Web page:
Friday, May 28, 2004

Lots of Angry Chickens

There was an interesting dynamic on the editorial page of the NY Times today.

Bob Herbert has joined the growing chorus of people who are fed up with this administration , and expressed his agreement with Al Gore. Meanwhile, on the other side of the page, Paul Krugman tries to explain why his more moderate colleagues are sounding more like him every day; outraged by what the Bushies have gotten away with.

Quoting Krugman:

"After 9/11 much of the press seemed to reach a collective decision that it was necessary, in the interests of national unity, to suppress criticism of the commander in chief.

Another answer is the tyranny of evenhandedness. Moderate and liberal journalists, both reporters and commentators, often bend over backward to say nice things about conservatives. Not long ago, many commentators who are now caustic Bush critics seemed desperate to differentiate themselves from "irrational Bush haters" who were neither haters nor irrational — and whose critiques look pretty mild in the light of recent revelations.

And some journalists just couldn't bring themselves to believe that the president of the United States was being dishonest about such grave matters.

Finally, let's not overlook the role of intimidation. After 9/11, if you were thinking of saying anything negative about the president, you had to be prepared for an avalanche of hate mail. You had to expect right-wing pundits and publications to do all they could to ruin your reputation, and you had to worry about being denied access to the sort of insider information that is the basis of many journalistic careers.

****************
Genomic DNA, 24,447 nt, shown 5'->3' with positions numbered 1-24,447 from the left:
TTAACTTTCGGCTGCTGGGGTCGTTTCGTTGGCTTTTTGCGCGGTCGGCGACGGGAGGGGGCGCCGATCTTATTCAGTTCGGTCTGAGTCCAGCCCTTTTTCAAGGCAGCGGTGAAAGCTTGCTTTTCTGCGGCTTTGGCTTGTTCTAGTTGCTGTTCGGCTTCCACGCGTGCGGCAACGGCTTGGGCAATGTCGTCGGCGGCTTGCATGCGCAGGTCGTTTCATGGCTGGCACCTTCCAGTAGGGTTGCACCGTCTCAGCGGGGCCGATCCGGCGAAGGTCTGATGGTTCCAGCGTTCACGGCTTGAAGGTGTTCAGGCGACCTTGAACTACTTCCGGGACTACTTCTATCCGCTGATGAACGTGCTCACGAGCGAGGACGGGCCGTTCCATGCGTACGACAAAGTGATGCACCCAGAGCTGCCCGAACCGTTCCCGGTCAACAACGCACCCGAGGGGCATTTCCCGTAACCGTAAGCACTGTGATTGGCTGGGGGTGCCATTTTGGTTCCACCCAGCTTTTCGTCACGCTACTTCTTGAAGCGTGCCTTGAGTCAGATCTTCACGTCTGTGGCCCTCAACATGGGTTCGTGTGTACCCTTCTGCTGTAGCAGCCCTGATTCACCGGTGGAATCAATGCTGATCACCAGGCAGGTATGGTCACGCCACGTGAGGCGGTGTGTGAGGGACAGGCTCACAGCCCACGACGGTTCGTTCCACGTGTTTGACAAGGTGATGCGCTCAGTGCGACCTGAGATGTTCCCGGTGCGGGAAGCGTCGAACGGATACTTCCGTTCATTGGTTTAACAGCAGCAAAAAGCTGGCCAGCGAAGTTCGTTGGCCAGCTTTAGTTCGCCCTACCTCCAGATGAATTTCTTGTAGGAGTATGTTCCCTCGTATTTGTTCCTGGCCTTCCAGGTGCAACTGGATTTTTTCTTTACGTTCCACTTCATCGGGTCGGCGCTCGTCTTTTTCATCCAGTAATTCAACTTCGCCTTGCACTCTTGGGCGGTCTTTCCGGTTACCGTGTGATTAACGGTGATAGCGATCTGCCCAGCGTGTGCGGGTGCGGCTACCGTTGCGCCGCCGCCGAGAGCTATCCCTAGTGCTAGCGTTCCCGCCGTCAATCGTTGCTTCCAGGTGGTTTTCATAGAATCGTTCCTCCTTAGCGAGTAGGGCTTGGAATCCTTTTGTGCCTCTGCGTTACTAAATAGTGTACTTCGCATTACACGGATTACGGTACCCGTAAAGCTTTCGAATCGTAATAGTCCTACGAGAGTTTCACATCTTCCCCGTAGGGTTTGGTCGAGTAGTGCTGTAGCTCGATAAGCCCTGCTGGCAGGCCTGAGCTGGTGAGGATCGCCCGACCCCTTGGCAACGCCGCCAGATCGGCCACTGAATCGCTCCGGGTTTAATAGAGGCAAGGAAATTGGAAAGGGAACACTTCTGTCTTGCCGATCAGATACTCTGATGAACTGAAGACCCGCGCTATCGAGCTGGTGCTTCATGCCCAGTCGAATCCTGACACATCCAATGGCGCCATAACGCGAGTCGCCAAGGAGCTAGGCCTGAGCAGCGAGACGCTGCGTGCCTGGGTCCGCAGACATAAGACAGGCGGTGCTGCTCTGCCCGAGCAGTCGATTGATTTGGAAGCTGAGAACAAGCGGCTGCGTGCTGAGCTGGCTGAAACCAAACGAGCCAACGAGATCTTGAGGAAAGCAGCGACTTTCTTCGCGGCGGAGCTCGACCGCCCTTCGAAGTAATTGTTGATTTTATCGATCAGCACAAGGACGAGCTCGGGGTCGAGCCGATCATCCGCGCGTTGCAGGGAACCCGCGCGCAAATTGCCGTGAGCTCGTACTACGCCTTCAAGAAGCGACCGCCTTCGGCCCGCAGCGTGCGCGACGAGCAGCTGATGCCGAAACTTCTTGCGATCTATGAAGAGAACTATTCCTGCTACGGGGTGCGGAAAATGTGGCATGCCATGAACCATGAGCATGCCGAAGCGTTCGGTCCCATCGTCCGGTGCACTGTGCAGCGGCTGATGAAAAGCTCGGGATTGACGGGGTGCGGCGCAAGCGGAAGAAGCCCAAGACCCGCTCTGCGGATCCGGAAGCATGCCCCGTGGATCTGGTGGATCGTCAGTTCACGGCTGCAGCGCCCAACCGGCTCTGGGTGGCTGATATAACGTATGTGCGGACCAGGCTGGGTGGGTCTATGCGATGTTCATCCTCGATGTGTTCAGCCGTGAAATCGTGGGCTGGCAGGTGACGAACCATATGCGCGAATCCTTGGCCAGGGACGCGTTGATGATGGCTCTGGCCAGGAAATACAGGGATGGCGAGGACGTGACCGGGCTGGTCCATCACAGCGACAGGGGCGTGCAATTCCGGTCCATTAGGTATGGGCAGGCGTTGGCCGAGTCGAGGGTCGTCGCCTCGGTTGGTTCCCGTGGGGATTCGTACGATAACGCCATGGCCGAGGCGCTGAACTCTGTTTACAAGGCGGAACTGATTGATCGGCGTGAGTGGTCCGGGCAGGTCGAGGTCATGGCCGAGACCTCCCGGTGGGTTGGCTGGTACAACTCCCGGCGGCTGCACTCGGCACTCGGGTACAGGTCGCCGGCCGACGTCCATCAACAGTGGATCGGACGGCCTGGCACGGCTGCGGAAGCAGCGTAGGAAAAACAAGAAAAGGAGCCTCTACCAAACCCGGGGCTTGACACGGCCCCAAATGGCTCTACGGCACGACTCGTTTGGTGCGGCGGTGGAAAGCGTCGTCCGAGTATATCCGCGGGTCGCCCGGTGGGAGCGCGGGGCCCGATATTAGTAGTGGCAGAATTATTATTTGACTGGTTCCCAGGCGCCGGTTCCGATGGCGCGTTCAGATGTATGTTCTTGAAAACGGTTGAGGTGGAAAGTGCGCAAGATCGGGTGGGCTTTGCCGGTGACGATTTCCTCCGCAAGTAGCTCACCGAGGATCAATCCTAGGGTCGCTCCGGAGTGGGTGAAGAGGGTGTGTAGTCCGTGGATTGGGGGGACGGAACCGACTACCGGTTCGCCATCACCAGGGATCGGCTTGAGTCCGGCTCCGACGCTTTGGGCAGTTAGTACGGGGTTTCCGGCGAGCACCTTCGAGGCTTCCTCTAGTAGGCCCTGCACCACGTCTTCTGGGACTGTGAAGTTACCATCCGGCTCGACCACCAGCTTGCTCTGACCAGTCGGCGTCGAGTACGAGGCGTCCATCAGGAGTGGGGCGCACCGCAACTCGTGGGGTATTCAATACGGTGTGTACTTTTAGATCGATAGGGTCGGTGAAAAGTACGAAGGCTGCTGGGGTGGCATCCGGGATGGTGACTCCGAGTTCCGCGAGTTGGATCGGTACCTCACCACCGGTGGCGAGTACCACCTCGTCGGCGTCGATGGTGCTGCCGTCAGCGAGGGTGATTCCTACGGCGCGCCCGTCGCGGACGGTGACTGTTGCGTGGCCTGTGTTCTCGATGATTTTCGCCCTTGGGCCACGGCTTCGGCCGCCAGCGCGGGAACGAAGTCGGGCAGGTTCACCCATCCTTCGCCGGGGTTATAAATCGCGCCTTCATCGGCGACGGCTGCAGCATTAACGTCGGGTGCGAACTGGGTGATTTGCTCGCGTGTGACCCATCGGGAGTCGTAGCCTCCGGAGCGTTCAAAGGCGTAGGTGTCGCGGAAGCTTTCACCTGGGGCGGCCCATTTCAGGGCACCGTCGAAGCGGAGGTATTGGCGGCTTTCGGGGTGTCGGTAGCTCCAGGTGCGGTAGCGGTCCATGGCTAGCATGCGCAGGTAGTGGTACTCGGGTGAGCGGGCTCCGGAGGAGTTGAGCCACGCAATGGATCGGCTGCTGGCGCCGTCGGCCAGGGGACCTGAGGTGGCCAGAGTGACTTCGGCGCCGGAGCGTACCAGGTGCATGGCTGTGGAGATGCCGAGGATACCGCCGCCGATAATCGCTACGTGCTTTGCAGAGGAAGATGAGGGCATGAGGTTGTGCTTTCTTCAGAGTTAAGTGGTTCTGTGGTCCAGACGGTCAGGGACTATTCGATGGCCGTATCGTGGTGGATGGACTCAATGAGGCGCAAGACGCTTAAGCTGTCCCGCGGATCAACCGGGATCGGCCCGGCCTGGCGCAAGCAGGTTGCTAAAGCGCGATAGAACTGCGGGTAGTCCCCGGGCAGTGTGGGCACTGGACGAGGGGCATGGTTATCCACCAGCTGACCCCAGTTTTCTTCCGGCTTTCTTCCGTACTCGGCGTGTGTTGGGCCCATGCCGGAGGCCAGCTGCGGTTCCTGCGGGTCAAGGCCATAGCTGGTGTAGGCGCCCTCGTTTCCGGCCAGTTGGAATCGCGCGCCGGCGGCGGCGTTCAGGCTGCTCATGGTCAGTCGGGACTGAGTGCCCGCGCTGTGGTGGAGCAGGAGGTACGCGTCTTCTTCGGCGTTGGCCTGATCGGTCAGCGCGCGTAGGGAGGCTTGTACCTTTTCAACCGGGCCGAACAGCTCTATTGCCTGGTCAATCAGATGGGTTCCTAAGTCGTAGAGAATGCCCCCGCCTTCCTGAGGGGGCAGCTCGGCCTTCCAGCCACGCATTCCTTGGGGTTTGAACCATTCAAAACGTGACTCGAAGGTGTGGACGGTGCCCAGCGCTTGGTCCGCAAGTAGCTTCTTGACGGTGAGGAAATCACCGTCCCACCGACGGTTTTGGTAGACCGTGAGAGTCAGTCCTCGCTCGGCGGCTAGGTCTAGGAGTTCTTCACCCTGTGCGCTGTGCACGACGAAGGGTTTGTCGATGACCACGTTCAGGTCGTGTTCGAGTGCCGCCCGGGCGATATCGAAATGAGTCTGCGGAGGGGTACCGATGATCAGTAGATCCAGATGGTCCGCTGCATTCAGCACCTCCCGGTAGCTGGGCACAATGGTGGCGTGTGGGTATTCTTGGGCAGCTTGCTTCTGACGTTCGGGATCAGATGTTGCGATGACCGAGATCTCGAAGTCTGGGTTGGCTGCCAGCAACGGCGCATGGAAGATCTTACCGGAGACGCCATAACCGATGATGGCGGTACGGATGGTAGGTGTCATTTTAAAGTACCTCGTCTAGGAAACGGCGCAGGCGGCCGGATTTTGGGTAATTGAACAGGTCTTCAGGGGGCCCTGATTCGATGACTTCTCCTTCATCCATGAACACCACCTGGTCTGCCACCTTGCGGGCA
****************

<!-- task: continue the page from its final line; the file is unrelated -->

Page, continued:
The Bush administration, knowing all this, played the press like a fiddle. But has that era come to an end?"

I think that the answer lays closest to the tyrrany of evenhandedness. According to the most recent Pew study of journalists; 34% of national journalists and 23% of local journalists are self-described liberal. As responsible journalists, many of these individuals feel the need to balance their own emotion by taking it easier on the Right. This is, no doubt, the result of decades of hearing about the "Left-wing Media".

Perhaps more interesting is the fact that according to the same Pew report, 55% of the national press feels that the media has not been critical enough of Pres. Bush (as opposed to 34% in the general population); while 57% of management feels that the press is headed in the right direction.

How do I read this?

Most media wants to walk a middle ground, however, their editors and producers are constantly inundated by calls from the right about media bias and the liberal bias. As such, they have done two things to their journalists. They have constantly told their writers that they're too liberal; essentially doing the right's job of moving the middle to the right. They've also censored their own journalists on behalf of the right (don't discount the journalists own ability to censor themselves; Friedman as much as admitted this last week).

But all of a sudden, Bush's house of cards is crumbling; and everyone is getting to say what they always wanted. Will it be too little, too late?


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